Failing 15% of The Time is Optimal For Learning

Learning is fun for me. I went to a Montessori school in preschool, and it shaped my life because I was taught to learn through play. I still approach every new topic as play and don’t understand doing something any other way; and ever since I’ve had an obsession with learning in general.

Why do some people learn faster than others? How do they learn faster? Is it genetics? Is it skills? Can you get better at learning? How can you get better at learning? What is the optimal way to learn something new? These are all questions that have interested me since I was young.

What we know about learning is that to learn new things we must sometimes fail. Incremental improvement drives progress in the short term, which then compounds over the long-term; fail too much and you lose motivation. With that said, what’s the right amount of failure?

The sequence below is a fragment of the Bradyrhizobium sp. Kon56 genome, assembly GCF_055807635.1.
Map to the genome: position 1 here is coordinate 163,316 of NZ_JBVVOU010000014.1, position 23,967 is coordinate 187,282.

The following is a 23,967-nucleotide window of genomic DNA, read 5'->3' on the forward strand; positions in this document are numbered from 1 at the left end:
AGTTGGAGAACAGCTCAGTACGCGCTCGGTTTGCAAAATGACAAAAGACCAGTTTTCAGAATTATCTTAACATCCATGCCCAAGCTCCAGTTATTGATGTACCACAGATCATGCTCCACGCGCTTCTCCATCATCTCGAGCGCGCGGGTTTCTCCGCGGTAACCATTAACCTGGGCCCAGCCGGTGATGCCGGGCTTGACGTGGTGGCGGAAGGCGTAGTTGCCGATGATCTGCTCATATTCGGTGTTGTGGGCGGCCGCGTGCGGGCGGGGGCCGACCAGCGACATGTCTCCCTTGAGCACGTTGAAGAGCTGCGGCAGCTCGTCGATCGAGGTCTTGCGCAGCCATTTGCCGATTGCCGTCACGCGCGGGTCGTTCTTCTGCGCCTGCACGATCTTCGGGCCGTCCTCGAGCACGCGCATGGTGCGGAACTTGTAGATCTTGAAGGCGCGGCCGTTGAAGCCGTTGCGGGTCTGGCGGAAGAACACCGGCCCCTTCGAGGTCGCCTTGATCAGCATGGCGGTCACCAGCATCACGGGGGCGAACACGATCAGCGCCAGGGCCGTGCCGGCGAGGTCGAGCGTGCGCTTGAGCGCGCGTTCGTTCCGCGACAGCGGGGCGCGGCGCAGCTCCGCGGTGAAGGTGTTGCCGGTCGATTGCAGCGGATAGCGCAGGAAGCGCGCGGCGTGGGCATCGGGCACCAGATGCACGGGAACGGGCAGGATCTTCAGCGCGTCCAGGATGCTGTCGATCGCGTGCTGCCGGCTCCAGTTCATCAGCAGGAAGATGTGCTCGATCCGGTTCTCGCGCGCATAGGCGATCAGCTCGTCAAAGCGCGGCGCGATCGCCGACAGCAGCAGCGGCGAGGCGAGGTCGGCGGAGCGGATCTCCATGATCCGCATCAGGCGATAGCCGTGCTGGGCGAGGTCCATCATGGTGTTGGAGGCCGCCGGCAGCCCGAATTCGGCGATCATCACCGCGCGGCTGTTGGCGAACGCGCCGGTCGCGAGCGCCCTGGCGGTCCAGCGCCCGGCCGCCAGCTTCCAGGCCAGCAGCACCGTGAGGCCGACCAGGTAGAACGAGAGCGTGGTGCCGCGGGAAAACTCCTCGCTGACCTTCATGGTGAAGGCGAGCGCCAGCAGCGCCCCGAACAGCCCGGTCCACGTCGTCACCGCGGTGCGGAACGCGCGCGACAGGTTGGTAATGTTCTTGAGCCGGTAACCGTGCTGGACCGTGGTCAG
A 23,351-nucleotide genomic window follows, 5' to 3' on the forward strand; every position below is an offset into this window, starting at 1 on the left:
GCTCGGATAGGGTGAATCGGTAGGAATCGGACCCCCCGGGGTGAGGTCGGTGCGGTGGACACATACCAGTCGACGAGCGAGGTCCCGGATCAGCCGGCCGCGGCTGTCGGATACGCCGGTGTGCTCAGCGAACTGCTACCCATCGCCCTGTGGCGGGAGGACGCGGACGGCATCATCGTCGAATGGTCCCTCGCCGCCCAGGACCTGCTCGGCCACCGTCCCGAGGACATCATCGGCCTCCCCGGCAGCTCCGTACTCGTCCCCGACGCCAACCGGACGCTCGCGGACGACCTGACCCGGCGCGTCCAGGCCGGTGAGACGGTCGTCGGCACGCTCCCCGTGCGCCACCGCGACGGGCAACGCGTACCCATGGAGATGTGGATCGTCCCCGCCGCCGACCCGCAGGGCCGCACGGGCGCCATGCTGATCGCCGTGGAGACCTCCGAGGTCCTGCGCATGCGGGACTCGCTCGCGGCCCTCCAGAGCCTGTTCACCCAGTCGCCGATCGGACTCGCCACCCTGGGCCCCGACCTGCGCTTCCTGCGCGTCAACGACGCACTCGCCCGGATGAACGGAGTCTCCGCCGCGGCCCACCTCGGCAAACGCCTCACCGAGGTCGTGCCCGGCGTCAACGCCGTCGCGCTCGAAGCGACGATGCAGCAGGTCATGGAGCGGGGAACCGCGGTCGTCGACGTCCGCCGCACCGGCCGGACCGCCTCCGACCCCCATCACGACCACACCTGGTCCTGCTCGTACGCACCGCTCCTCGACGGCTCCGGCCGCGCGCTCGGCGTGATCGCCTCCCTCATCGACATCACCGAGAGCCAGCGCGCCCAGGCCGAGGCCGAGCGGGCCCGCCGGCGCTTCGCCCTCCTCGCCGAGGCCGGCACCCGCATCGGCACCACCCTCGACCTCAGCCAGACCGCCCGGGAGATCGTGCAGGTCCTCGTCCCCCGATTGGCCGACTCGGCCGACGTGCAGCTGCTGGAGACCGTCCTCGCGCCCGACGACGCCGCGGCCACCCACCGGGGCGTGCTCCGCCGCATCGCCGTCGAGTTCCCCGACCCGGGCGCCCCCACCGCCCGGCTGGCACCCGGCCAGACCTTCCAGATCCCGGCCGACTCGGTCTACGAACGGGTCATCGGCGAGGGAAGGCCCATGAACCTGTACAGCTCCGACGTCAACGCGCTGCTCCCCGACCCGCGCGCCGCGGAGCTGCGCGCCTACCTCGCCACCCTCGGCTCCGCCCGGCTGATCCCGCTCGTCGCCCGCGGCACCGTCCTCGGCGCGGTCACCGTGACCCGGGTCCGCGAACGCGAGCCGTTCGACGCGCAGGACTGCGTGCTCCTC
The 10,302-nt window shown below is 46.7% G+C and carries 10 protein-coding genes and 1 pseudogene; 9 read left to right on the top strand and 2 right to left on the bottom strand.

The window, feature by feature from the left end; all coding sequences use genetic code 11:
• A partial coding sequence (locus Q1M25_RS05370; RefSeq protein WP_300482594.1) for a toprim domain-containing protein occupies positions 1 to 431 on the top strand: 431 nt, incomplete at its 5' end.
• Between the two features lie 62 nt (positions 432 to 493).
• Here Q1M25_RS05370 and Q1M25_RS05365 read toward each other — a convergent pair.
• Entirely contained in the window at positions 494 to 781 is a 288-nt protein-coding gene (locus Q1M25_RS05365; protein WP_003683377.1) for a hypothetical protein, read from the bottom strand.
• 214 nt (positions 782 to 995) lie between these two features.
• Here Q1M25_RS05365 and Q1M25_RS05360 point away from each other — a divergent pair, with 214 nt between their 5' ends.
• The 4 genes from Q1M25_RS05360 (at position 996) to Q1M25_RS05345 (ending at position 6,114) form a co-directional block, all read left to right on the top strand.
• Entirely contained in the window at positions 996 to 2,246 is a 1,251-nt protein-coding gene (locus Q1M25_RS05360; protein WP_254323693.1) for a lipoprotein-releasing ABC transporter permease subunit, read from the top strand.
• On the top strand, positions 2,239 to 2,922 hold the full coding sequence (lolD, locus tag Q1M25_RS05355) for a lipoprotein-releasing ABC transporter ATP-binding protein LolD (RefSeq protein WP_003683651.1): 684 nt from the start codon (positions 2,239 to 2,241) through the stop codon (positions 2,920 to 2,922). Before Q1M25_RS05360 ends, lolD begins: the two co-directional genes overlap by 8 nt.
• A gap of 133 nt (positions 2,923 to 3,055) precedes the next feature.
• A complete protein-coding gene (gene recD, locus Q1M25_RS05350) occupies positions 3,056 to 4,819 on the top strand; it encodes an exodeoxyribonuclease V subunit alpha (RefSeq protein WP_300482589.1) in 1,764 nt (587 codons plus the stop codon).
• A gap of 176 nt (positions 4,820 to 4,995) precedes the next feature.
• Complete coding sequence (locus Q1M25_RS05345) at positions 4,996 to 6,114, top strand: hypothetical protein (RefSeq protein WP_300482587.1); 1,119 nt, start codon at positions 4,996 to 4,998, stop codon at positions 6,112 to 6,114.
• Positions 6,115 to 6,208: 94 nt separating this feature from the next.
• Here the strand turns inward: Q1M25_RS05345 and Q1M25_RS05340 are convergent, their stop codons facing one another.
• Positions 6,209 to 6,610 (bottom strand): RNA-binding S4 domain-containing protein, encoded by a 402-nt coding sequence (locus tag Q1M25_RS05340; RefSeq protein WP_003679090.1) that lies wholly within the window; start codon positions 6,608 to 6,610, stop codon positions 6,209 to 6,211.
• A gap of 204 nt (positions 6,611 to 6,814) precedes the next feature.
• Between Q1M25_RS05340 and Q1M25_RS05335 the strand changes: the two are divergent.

The 85% Rule for Optimal Learning

New research led by the University of Arizona Professor, Jonathan Cohen, proposes a mathematical answer to that question: The 85% Rule.

Jonathan Cohen wrote a paper titled The 85% Rule for Optimal Learning. Basically, when you’re trying to learn something new you want to make the difficulty of what you’re learning such that you’re getting things right about 85% of the time; you’re making errors about 15% of the time.

85%, how did they arrive at that number? To get that number, scientists trained machine-learning algorithms to recognize images of tumors at various levels of difficulty. They found that the algorithms learned most efficiently when the failure rate was about 15 percent.

You don’t improve by always being perfect. If that’s the case then you’re not really challenging yourself. So, make things hard, but not so hard that you’re failing half of your attempts.

Bottom line: If you’re always scoring 100%, you’re probably not learning anything new; the ‘sweet spot’ for learning is 85%.